April 25, 2022 posted in Historical Content
This is the third in a series of monthly articles chronicling highlights of the first 100 years for The Austin Company’s California office. Last month in the 1930s Austin California entered the field of aviation with the Burbank Airport followed by NBC’s Radio City West in Hollywood. This month we look at the 1940s, touching on Austin’s nationwide projects supporting the WWII war efforts, and follow with, the new era of television.
Austin spent much of the first half of the 1940s focused on the war effort with its California office supporting projects in the areas of shipbuilding, aircraft assembly, machine tool factories, electronic instruments, and devices, as well as two major penicillin plants, among others.
In 1939, the outbreak of war in Europe resulted in a large-scale expansion of America’s aviation industries. Just 22 years earlier, during WW1, Austin had built the world’s largest aircraft plant and had pioneered the design of aircraft hangars, wind tunnels, dirigible mooring masts, and airports. This experience, coupled with Austin’s know-how gained by developing the first controlled conditions (air-conditioned) factory, positioned Austin as the nation’s largest builder of military aircraft assembly plants. These particular assembly plants needed the “blackout” protection that a controlled conditions buildings could provide. An impressive list of major aircraft assembly projects was completed between 1939 and 1943 in the Pacific Northwest, Chicago, Fort Worth, Niagara Falls, Oklahoma City, Tulsa, and Wichita, among other locations.
As Austin passed the peak of its wartime activity in 1943, the company shifted some of its focus for the change in construction that would eventually come with the end of the war. It was believed that there was a large amount of capital and technology that was waiting to be applied in peacetime. This would result in new products and companies. Austin prepared to be ready for these changes.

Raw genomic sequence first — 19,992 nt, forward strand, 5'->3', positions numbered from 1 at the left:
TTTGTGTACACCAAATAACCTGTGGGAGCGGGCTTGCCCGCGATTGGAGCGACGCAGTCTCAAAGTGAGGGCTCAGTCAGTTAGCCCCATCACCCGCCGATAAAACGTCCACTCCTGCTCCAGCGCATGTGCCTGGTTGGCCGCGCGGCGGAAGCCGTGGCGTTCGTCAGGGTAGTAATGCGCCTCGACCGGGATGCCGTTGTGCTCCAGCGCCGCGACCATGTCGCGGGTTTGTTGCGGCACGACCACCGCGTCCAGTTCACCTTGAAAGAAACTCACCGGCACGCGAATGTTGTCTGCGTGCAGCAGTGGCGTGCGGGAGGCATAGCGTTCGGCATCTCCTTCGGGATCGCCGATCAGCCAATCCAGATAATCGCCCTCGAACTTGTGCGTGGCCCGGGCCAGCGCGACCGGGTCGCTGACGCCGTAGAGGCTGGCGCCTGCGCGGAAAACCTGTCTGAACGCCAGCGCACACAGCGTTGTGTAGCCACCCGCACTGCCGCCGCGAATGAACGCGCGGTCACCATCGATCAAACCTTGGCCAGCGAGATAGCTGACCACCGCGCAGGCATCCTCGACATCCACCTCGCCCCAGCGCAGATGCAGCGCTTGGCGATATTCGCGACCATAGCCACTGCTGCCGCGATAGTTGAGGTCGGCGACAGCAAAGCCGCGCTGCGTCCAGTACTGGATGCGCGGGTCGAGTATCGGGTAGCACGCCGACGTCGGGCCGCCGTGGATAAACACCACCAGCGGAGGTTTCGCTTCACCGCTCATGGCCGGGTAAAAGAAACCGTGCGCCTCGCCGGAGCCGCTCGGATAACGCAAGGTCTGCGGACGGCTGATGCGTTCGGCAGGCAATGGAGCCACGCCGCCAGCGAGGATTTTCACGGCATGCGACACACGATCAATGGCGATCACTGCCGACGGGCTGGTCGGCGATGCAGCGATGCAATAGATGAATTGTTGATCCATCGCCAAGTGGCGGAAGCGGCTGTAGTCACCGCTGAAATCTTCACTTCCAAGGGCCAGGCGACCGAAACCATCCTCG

One area of change was television. “Electronic television” was first successfully demonstrated in San Francisco in September of 1927, but it was not until the 1939 World’s Fair in New York (April 30, 1939 – October 27, 1940) – as the war was breaking out in Europe – that the first practical TV sets were sold to the public. Although television sets had been available as early as the late 1930s, the widespread distribution and sale of TV sets did not take off until after the war, and Austin was ready to support the new industry’s development of shows to broadcast.
Austin was convinced that the end of the war would bring the American consumer increased leisure time, and television would be a major growth industry in the postwar era. (Some business leaders believed that no medium could ever displace the dominance of radio.) Nonetheless, Austin developed a television studio construction program two years before the end of the war. Austin went all-in on its belief that returning GIs would be all too happy to spend time in the coming years in front of the TV set with their families. Austin unveiled its working model of a television network studio in April 1944.
In 1938, Austin completed the design and construction of NBC’s Radio City West in Hollywood. (See the 1930s article published in March.) After only a few short years, however, television was ready for widespread availability to the public, and Austin was there to convert Radio City West to television.
Over a series of projects beginning in 1944, Austin implemented the changes necessary for the larger radio studios, including audiences and television cameras (black and white at the time), and state-of-the-art television broadcasting equipment. Changes in technology meant significantly increased lighting, structural upgrades to support the lighting, and added air conditioning to accommodate the increased heat load from the lights, along with larger control rooms than were required for radio.
Join us next month as we discuss the 1950s when NBC would outgrow the Radio City West facilities in Hollywood. A new site in Burbank would be purchased to become the West Coast home of NBC Television.